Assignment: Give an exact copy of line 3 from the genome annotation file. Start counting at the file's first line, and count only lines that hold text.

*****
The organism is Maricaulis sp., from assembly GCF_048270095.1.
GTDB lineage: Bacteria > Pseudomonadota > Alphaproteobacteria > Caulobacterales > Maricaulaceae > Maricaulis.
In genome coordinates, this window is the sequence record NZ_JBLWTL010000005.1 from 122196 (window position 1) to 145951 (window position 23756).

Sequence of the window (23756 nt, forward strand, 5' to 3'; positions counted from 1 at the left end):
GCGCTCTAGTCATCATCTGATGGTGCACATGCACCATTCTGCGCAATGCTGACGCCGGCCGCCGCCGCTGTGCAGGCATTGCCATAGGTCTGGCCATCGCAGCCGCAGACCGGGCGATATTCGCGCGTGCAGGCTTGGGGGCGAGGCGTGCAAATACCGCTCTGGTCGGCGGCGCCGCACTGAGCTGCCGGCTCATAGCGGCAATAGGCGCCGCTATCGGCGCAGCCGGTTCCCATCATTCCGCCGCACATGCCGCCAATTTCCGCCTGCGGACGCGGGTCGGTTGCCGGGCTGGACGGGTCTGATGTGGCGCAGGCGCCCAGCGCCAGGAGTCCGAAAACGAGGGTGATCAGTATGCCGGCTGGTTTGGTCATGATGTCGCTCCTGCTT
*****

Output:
In genome coordinates, this window is the sequence record NZ_JBLWTL010000005.1 from 122196 (window position 1) to 145951 (window position 23756).